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SBS program shines spotlight on high rates, and risks, of maternal birth trauma

SBS Program Shines A Spotlight On Birth Trauma

This week’s Insight program on SBSTV (20 April 2021) covered the difficult topic of maternal birth trauma.

Giving Birth Better explored the impact of maternal birth trauma and what can be done to ensure better outcomes for women.

Birth trauma – affecting the woman –  is much more common than people think or are prepared to talk about. The SBS program highlighted how necessary it is for pregnant women to obtain information during the antenatal period about birthing options  – information that is provided in an informing not intimidating way.

If you have experienced birth trauma, it is also important to know that you are not alone. One in 2 Australian women will report their birth experience as traumatic. And as a clinical psychologist said on the program, a birth experience can have lasting effects on parenthood – on the mother, the child and also on other family members.

Interestingly, one woman, Gabriella, told the program that although her birth experience was “fairly straight forward”, her experience meant that the first year of motherhood was much harder than it should have been.

What is maternal birth trauma?

Maternal birth trauma covers a wide variety of medical conditions – physical and emotional – experienced by a mother during labour – almost always vaginal birth.

Injuries during a traumatic vaginal birth can include perineal tear (1st to 4th degree), levator avulsion (where part or all of the pelvic floor muscles are pulled off the pubic bone on one or both sides) and urinary and/or faecal incontinence. Psychological injuries commonly include PTSD (affecting 1 in 10 women), obsessive compulsive disorder, anxiety and depression. Tragically, suicide is one the leading causes of death for women in the first 12 months after birth.

What can be done to improve women’s experience of childbirth?

There are strategies that could be used to improve women’s experience of vaginal birth including ensuring that fulsome information is given during the antenatal period and encouraging women to ask questions of their health professionals. Pushing for women centred and collaborative care provided by a range of health professionals is another – having pelvic floor physiotherapists to assist with improved post partum care and funded by Medicare would be highly beneficial.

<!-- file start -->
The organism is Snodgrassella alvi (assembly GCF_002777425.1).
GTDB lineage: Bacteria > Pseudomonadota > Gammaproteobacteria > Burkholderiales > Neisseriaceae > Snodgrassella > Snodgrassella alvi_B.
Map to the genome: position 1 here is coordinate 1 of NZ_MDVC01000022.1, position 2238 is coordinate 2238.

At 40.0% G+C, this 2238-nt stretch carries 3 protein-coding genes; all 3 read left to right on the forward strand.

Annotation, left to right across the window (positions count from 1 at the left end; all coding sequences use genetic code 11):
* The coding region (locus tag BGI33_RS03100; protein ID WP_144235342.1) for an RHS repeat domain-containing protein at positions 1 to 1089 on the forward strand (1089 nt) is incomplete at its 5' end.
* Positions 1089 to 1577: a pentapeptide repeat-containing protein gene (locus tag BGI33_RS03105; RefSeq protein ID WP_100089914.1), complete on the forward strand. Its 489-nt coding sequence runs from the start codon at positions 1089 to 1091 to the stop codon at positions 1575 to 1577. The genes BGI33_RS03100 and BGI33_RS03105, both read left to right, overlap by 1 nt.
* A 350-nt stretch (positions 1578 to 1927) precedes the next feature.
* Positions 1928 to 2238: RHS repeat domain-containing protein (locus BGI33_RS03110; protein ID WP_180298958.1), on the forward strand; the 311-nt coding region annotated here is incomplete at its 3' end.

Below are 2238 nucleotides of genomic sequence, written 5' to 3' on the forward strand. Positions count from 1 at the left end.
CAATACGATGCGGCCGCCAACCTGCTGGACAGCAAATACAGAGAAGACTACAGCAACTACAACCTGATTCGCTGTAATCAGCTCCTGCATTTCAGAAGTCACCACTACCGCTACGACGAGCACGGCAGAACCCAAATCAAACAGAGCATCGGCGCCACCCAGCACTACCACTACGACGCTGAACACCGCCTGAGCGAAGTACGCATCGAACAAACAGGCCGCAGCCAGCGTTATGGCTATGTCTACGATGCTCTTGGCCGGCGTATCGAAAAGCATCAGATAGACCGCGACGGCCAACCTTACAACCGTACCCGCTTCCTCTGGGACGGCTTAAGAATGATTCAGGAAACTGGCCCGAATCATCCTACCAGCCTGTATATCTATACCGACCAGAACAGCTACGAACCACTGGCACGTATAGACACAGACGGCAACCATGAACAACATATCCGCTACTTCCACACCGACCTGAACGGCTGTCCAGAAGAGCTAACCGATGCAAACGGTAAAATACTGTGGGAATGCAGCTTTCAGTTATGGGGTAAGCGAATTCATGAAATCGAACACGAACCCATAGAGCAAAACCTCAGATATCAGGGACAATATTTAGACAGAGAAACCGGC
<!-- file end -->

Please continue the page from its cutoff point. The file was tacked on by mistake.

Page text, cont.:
In 2017, my firm ran a community seminar on maternal birth trauma. Amy Dawes who featured on the SBS programme and who established the Australasian Birth Trauma Association was one of the speakers. One of the key messages to come from that event was the need to talk more about the experience of birth and the strategies already identified were also supported.

Legal help if you have experienced birth trauma due to substandard medical treatment

Our health law team has assisted many women who have experienced maternal birth trauma in circumstances where that trauma was avoidable. Much of the work has involved acting for women in regional NSW. We have also handled many cases for women and their families wishing to make a complaint. There are numbers of clients stories on our website and you can read one of our client stories here.  Catherine Henry has three decades of experience in this area of medical negligence law. One of our specialist health lawyers was also a nurse/midwife for two decades before training as a lawyer. We also have an in-house Clinical Nurse Consultant. So, we well understand the issues and know the right questions to ask and facts to uncover when mounting a case for you.

These cases are complex and sometimes challenging to prove, so it is important to have expert health lawyers on your side. We need to establish that a hospital or health professional failed to act in accordance with appropriate clinical standards. The negligence applies to the manner of delivery but also the way in which injuries, such as tears, are managed after birth. We have and continue to advocate for women demanding that health professionals must give women adequate warnings of the risk of gynaecological injury during vaginal birth and providing information about alternative approaches.

To confidentially talk through the options available to you, please call us on 1800 874 949. We can also put you in touch with support organisations.

More information on maternal birth trauma

Watch our video on maternal birth trauma from the community seminar we ran on the topic with Amy Dawes – co founder and CEO of the Australasian Birth Trauma Association –  here.

Our maternal birth trauma information sheets – here and here – have details of the legal options open to you if you wish to take action over the birth trauma you have experienced.

Read some of our articles on maternal birth trauma here.

If this article causes issues for you, you can always call Lifeline (24 hours) on 13 11 14.

If you or a loved one has experienced injuries as a result of a neonatal death or birth trauma, our caring, expert female lawyers can help advocate for you. To confidentially discuss your needs call us on 1800 874 949 or fill in the form below, and we will be in touch.

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